Open a journal of one of the Whidbey Island Sketchers and details of local life spill out.
A colorful teapot for sale at Island Thrift, a portrait of orcas at the Langley Whale Center, wandering chickens, winking gnomes, waves of lavender fields, rolling farmland.
“We sketch libraries, thrift stores, nurseries,” said Barbara Barry, who’s been with Whidbey Island Sketchers about five years. “We’ve even gone to WAIF and we sketched costumes in storage at Whidbey Island Center for the Arts.”
The group’s been around since 2009 and meets at 1 p.m. every Friday. They meet at indoor venues during colder weather with between 8 to 20 members.
Whidbey Island Sketchers is mostly female but not by design (so to speak). On a recent Friday, Declai Wynne stood out as the only male among 14 women.
“There should be more than one man,” he declared in his distinct Irish accent. “There must be more male painters on this island.”
The group is divided into teams and each month a new team finds new venues. It’s loosely organized with a Facebook page announcing where to meet.
Once the sun comes out, so do more sketchers as the group moves outside to paint Whidbey’s natural beauty, beaches and bays. And barns, boats, lighthouses, farms, churches, outdoor markets, gardens, nurseries, concerts, wildlife, alpacas, goats.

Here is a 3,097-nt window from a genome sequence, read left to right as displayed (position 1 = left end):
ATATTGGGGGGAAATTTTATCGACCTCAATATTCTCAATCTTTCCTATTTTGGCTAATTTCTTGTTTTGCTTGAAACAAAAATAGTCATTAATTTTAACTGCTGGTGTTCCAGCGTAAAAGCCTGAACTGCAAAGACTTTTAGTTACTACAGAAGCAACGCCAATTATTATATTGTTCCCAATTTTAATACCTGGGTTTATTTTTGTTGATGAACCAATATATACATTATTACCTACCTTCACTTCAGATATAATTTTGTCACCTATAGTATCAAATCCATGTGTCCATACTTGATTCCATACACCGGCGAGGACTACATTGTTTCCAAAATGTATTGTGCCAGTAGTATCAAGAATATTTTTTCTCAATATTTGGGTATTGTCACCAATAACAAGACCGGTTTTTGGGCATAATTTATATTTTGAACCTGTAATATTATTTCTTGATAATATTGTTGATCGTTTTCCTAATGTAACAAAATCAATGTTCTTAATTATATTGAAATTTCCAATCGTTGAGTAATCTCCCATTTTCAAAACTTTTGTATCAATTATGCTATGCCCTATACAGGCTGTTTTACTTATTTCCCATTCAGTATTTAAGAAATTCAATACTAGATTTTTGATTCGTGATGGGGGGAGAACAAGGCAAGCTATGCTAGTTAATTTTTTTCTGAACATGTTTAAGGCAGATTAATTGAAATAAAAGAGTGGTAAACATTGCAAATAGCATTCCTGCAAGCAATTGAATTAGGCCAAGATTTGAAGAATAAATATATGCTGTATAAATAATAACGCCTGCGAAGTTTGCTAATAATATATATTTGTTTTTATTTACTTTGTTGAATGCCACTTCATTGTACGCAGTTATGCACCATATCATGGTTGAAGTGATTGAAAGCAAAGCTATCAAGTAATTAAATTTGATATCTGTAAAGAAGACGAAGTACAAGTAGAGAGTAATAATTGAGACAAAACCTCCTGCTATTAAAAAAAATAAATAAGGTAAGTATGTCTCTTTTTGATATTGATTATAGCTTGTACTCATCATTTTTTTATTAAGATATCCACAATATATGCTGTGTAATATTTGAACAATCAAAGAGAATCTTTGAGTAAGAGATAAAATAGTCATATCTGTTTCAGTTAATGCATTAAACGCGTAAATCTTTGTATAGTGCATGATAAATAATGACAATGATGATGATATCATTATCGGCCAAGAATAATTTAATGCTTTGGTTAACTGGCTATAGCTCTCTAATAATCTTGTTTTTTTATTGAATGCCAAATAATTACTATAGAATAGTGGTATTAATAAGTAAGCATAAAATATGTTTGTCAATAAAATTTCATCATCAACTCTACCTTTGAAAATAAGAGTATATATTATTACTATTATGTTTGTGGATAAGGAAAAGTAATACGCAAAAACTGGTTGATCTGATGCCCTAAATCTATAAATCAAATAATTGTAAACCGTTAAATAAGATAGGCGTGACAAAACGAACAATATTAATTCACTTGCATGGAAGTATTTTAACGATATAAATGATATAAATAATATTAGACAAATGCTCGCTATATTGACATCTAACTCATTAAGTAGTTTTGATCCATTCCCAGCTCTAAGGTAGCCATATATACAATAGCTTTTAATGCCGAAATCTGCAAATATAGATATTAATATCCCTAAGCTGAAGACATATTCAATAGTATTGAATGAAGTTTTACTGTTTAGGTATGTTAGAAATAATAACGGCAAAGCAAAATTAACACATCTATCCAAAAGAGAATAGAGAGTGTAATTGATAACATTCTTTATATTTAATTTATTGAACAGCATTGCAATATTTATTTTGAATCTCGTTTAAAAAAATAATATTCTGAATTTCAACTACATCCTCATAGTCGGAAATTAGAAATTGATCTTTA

Have brushes, will travel.
No matter where they land, happy hour follows with a glass of wine. Many in the group say they’ve formed close friendships and that they appreciate the relaxed ‘do your own thing’ atmosphere.
Barry said she started as a novice and got an art education by watching others and their respective styles.
“You learn by osmosis and copying,” she said, “only we call it stealing like an artist.”
All levels of sketchers are welcome — from those who don’t to those who teach those who say they don’t.
Tell one of the Whidbey Island Sketchers you don’t sketch and they’ll add the word ‘yet’ to the end of your sentence.
“I didn’t know how to sketch at all when I started,” said Pat Brookes, who now loves to sketch in a journal when she travels. “It’s so much more meaningful than snapping away on a camera.”
Liesel Lund, who teaches drawing, said adults need lots of encouragement to pick up where they left off as kids.
“Every child draws with enthusiasm,” she said. “But then in school they may have been told they’re drawing outside the lines and they stop.”
Faye Castle, who’s taught for many years, including at Whidbey workshops and the Art Institute of Seattle, takes the ‘Just Do It’ approach.
“I know the fear people bring with them,” she said. “I give them the tools to get rid of that fear. My best advice: Dive in and make a mess.”